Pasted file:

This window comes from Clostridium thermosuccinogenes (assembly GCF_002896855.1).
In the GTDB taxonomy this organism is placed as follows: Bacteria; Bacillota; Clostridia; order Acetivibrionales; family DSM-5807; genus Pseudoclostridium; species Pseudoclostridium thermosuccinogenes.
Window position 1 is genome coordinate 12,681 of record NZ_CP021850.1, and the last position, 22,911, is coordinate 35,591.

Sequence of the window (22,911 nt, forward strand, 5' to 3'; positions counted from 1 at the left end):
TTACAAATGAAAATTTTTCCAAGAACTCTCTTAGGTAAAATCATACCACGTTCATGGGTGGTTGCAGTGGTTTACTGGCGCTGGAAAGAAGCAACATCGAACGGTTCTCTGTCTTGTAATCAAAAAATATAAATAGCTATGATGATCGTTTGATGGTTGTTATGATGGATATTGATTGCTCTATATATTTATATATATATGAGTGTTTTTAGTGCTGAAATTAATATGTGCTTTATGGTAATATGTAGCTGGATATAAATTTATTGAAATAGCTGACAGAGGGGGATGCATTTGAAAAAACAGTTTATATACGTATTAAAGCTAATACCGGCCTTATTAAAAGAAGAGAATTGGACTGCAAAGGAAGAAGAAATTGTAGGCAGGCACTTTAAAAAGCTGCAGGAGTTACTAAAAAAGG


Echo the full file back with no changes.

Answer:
This window comes from Clostridium thermosuccinogenes (assembly GCF_002896855.1).
In the GTDB taxonomy this organism is placed as follows: Bacteria; Bacillota; Clostridia; order Acetivibrionales; family DSM-5807; genus Pseudoclostridium; species Pseudoclostridium thermosuccinogenes.
Window position 1 is genome coordinate 12,681 of record NZ_CP021850.1, and the last position, 22,911, is coordinate 35,591.

Sequence of the window (22,911 nt, forward strand, 5' to 3'; positions counted from 1 at the left end):
TTACAAATGAAAATTTTTCCAAGAACTCTCTTAGGTAAAATCATACCACGTTCATGGGTGGTTGCAGTGGTTTACTGGCGCTGGAAAGAAGCAACATCGAACGGTTCTCTGTCTTGTAATCAAAAAATATAAATAGCTATGATGATCGTTTGATGGTTGTTATGATGGATATTGATTGCTCTATATATTTATATATATATGAGTGTTTTTAGTGCTGAAATTAATATGTGCTTTATGGTAATATGTAGCTGGATATAAATTTATTGAAATAGCTGACAGAGGGGGATGCATTTGAAAAAACAGTTTATATACGTATTAAAGCTAATACCGGCCTTATTAAAAGAAGAGAATTGGACTGCAAAGGAAGAAGAAATTGTAGGCAGGCACTTTAAAAAGCTGCAGGAGTTACTAAAAAAGG